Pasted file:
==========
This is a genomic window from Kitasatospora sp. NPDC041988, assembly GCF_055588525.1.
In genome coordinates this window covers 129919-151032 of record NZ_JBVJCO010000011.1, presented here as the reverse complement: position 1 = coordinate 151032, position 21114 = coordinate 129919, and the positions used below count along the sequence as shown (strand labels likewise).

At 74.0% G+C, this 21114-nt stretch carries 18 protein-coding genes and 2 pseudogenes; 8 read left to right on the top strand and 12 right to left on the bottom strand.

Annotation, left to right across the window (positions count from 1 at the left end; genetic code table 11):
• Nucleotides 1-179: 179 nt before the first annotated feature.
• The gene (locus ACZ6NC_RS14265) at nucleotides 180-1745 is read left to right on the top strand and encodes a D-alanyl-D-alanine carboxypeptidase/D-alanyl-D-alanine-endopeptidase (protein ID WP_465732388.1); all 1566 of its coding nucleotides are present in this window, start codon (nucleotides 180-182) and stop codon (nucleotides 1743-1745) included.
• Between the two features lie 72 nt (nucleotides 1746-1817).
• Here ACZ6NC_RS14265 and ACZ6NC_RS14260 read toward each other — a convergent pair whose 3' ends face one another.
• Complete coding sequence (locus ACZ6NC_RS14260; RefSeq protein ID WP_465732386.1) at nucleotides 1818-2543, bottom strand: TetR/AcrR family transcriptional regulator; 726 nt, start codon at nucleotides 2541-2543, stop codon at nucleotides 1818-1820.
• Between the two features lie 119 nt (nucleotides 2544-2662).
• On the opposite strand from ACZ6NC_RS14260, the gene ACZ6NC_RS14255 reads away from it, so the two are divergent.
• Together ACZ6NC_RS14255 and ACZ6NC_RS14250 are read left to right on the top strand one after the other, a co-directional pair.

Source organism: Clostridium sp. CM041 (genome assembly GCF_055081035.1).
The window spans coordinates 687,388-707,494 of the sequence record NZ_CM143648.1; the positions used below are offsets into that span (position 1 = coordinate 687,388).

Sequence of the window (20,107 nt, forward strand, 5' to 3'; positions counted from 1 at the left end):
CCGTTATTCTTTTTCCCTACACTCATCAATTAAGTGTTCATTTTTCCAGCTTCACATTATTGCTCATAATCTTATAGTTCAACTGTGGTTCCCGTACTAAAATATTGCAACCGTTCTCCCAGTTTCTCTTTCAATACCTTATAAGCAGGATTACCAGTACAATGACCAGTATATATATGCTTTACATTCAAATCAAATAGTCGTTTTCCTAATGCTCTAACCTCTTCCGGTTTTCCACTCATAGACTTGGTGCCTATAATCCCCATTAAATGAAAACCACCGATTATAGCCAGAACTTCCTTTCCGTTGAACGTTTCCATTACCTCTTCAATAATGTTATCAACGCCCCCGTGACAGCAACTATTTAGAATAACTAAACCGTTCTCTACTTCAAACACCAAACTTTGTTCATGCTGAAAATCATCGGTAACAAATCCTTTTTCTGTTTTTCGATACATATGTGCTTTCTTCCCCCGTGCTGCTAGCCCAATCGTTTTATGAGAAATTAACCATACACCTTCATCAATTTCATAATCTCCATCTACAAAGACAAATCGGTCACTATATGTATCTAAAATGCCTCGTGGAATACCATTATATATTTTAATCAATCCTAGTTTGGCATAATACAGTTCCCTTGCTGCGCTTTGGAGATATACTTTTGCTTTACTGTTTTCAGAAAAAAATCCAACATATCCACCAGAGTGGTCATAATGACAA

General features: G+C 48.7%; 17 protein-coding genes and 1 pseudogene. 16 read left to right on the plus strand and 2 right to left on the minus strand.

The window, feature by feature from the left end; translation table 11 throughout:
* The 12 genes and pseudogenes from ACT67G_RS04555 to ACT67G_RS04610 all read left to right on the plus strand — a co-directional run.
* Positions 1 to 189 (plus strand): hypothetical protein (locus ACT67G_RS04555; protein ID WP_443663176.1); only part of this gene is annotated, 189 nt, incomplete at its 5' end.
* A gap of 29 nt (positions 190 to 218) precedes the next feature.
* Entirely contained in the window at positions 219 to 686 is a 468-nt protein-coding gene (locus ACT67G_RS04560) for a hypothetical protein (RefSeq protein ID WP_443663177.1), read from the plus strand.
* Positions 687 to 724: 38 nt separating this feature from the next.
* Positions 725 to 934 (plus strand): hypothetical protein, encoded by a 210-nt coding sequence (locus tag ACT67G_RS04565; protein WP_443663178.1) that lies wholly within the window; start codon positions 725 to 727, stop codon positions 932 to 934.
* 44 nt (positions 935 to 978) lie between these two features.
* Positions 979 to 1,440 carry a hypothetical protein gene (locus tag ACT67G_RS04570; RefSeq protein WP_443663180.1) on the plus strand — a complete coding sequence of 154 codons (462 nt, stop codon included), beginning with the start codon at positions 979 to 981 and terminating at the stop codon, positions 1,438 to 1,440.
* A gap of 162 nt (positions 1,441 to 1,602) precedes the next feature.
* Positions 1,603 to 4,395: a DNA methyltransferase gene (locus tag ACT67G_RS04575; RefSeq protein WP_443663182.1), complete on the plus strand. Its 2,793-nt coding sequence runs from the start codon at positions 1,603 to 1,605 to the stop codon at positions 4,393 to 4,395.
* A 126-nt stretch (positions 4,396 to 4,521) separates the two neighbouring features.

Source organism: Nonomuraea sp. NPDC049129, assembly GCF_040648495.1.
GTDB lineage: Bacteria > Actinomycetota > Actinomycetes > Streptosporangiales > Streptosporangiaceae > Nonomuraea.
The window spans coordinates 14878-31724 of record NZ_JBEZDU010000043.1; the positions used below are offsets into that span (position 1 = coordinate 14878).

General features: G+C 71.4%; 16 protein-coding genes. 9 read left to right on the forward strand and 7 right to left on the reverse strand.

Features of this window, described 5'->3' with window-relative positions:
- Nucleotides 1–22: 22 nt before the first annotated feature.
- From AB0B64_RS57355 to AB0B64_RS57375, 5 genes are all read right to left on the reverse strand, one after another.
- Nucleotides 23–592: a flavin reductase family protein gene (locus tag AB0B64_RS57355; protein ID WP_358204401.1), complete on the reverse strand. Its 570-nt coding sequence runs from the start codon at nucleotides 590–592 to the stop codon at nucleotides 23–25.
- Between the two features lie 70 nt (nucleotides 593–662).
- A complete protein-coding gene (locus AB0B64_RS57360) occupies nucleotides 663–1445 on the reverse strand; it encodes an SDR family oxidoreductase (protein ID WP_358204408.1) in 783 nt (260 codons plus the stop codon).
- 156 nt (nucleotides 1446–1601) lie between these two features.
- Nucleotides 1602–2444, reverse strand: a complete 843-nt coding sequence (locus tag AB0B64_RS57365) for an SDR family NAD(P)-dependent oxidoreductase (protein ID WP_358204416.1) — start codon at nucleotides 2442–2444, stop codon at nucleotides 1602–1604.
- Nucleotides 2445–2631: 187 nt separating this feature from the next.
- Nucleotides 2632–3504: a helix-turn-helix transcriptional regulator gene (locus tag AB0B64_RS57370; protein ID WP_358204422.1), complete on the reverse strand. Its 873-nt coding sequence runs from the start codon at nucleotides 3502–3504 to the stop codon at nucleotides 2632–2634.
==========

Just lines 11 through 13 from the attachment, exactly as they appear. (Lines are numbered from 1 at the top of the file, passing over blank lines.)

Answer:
• On the opposite strand from ACZ6NC_RS14260, the gene ACZ6NC_RS14255 reads away from it, so the two are divergent.
• Together ACZ6NC_RS14255 and ACZ6NC_RS14250 are read left to right on the top strand one after the other, a co-directional pair.

Source organism: Clostridium sp. CM041 (genome assembly GCF_055081035.1).